Please find the press release here.
Roboticists look with envy at small, flying insects, such as honeybees or fruit flies. These small animals perform marvelous feats such as landing on a flower in gusty wind conditions. Biologists have unveiled that flying insects rely heavily on optical flow for such tasks. Optical flow captures the way in which objects move over an animal’s (or robot’s) image. For instance, when looking out of a train, trees close-by will move very quickly over the image (large optical flow), while a mountain in the distance will move slowly (small optical flow).
Optical flow captures the ratio between velocity and distance and hence lacks “scale”. This means that optical flow stays equal if the velocity of the observer and the distance to the observed object are scaled with the same constant. Indeed, this is why in old Science Fiction movies spectators could have the idea they were travelling with high speed towards an unknown planet, while in reality the film maker was probably moving a camera very slowly toward a ball of dried paper and glue.
Many biologists and bio-inspired roboticists believe that the absence of scale is not a problem at all. Insects seem to evade the matter of estimating height and velocity by following very straightforward control strategies directly based on optical flow. For instance, when landing they keep the flow and the expansion of the flow constant, so that they gradually slow down as they descend. Successfully introducing similar strategies in spacecraft or drones holds a huge potential, since optical flow can be measured with a single, energy efficient camera and the straightforward control strategies hardly require any computation.
In a Bioinspiration & Biomimetics article published online today, January 7 2016, it is shown that scale actually does matter. Namely, it matters for good control of a constant optical flow descent. A theoretical analysis is performed of a common control law for a constant optical flow landing. This control law thrusts more up if the robot descends too fast, and less up when it descends too slowly. How much it thrusts more or less up depends on the difference between the desired optical flow divergence D* and the measured optical flow divergence D: Thrust = Gain x (D* – D). The analysis of this control loop shows that as soon as the robot has even the tiniest of delays between sensing and acting, there is a point during the landing that the control system will get unstable. The reason for this is the absence of scale. Very high up, far away from the landing surface, a large gain is best for control. Close to the surface, a low gain should be used. This finding seems discouraging, as it suggests that even for constant optical flow landings, we need to know the height in order to select the right control gain…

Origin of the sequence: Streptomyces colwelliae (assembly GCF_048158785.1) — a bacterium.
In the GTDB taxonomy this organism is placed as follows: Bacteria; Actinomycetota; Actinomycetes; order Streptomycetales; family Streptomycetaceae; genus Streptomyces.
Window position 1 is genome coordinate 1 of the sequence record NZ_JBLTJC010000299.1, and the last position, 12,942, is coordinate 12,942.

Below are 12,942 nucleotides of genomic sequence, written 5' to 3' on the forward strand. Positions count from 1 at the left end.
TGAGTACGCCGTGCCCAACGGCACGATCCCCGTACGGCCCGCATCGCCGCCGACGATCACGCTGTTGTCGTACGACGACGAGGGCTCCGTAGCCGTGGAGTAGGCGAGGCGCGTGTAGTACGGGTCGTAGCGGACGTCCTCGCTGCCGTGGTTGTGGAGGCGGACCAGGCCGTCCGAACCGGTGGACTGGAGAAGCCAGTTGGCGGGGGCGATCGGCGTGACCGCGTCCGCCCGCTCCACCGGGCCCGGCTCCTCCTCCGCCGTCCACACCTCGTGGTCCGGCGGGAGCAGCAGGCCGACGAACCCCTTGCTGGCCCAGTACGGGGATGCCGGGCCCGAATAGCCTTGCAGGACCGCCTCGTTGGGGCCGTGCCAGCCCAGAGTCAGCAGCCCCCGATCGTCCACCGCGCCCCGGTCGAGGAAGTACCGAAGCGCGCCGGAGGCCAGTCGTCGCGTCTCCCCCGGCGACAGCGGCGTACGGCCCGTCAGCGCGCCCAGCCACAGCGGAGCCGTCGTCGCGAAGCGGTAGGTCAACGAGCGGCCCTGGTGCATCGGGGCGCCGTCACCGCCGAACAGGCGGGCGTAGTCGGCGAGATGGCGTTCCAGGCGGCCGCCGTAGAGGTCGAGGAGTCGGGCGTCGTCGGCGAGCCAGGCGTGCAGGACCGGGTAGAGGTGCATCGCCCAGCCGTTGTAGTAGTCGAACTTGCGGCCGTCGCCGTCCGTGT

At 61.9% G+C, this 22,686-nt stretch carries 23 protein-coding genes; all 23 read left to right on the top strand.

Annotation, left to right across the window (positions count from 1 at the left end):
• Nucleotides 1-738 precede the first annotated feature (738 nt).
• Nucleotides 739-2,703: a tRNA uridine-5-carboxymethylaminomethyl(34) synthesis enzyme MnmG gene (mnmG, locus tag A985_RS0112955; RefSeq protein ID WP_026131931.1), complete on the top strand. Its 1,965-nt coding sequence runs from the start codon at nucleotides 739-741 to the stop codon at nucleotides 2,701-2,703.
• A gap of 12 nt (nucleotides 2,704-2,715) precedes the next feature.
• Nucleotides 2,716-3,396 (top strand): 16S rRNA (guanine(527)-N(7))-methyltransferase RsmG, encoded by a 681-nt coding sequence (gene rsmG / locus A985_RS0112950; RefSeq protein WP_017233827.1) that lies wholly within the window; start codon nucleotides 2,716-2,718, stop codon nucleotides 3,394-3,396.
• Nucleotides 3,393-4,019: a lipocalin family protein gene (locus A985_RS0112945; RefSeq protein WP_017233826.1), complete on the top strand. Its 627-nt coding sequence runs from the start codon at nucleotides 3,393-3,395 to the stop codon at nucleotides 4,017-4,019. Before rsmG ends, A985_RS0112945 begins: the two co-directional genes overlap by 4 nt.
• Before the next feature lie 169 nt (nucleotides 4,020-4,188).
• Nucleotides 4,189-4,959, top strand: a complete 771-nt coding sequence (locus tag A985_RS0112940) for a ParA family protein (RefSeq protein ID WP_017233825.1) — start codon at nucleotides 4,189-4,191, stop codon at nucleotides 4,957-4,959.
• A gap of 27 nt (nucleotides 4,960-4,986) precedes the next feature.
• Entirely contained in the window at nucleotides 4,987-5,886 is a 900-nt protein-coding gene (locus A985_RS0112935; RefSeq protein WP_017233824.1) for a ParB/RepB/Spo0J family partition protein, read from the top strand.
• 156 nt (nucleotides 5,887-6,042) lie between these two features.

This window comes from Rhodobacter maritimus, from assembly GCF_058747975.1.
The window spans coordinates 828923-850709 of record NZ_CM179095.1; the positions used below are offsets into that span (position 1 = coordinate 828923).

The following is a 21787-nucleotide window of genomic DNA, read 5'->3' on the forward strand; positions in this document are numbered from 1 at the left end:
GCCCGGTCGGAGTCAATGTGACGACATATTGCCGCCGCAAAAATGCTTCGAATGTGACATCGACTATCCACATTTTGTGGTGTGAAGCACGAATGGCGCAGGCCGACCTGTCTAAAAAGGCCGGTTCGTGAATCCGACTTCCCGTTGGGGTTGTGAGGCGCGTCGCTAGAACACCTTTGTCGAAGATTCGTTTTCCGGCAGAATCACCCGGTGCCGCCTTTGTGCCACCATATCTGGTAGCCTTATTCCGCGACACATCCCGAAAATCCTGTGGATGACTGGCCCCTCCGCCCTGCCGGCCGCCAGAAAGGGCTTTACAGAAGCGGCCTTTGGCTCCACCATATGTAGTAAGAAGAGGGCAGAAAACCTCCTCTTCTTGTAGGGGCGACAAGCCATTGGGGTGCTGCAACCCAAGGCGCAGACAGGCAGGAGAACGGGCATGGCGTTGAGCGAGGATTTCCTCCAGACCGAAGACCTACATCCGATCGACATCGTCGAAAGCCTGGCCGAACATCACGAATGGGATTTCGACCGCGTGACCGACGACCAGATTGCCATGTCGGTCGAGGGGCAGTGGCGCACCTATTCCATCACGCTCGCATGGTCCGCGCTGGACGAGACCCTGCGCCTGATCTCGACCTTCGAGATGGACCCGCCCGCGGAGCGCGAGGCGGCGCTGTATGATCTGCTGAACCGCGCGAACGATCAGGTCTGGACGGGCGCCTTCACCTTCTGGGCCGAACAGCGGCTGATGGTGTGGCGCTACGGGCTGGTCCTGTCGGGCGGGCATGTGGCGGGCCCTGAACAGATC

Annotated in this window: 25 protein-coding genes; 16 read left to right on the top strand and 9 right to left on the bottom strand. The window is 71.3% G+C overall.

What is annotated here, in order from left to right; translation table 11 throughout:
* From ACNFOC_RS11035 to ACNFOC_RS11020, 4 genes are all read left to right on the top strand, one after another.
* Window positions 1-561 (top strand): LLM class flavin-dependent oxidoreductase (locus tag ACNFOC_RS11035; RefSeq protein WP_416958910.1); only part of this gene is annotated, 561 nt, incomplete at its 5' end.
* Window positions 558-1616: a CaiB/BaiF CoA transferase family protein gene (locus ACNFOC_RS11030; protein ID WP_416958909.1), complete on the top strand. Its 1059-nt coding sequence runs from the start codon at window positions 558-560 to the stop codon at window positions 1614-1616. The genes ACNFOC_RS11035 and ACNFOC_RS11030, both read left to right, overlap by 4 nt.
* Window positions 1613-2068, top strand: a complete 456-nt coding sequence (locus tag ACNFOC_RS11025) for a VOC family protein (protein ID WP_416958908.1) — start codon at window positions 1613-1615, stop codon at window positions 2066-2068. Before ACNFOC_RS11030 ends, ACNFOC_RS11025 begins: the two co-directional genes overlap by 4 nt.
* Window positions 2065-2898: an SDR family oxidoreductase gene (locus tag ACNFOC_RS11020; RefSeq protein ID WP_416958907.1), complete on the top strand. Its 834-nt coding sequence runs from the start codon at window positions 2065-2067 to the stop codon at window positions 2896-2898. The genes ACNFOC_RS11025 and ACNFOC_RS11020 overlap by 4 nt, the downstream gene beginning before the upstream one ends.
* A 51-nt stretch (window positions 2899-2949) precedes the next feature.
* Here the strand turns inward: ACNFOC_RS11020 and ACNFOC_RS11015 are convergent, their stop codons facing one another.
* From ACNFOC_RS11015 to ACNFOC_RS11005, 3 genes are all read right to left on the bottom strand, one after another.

However, the article also shows that the robot will always get unstable at the same distance from the landing surface. The core idea proposed in the article, then, is to have the robot detect the oscillations that occur before the system actually gets unstable. By detecting these oscillations, and knowing its control gain, the robot can actually determine its height!
A major way in which this can be used by robots is to detect when they have almost landed, so that they can trigger a final landing response. Moreover, interestingly, the theoretical analysis shows that it is not even necessary to land in order to know the height; a robot can also hover and increase its control gain until small oscillations arise. The control gain at that point allows the robot to know the height. In addition, the robot can know its height during an entire landing, as long as it lands “on the edge of oscillation”.
The scientific findings in the article can lead to even smaller autonomous drones, as it may take away the need for additional sensors such as sonar. Moreover, the theory provides a novel hypothesis on how flying insects can have specific distance-based behaviors, such as triggering a landing response at a given distance from the landing surface.
There exist two other types of strategies to estimate distances with optical flow from a single camera. First, one can model the effect that a drone’s actions have on its accelerations[1,2]. These predicted accelerations then provide the “scale” to optical flow. Second, recently it was found that during a constant divergence approach of an object, the thrust is proportional to the height from the landing surface . Hence, the thrust can then be used as a stand-in for distance. Both these approaches assume that the drone is only accelerated by its own thrust. However, wind and wind gusts have a big effect on the motion of small drones as well. The novel, stability-based theory published today is based on self-induced oscillations and hence is much more robust against external disturbances.
 Corke P.I. and Good M.C. 1992 Dynamic effects in high-performance visual servoing Proc. IEEE Int. Conf. on Robotics and Automation 1838–43
 Asl H.J., Oriolo G. and Bolandi H. 2014 An adaptive scheme for image-based visual servoing of an underactuated UAV Int. J. Rob. Autom. 29 92–104
 van Breugel F., Morgansen K. and Dickinson M.H. 2014 Monocular distance estimation from optic flow during active landing maneuvers Bioinsp. Biomim. 9 025002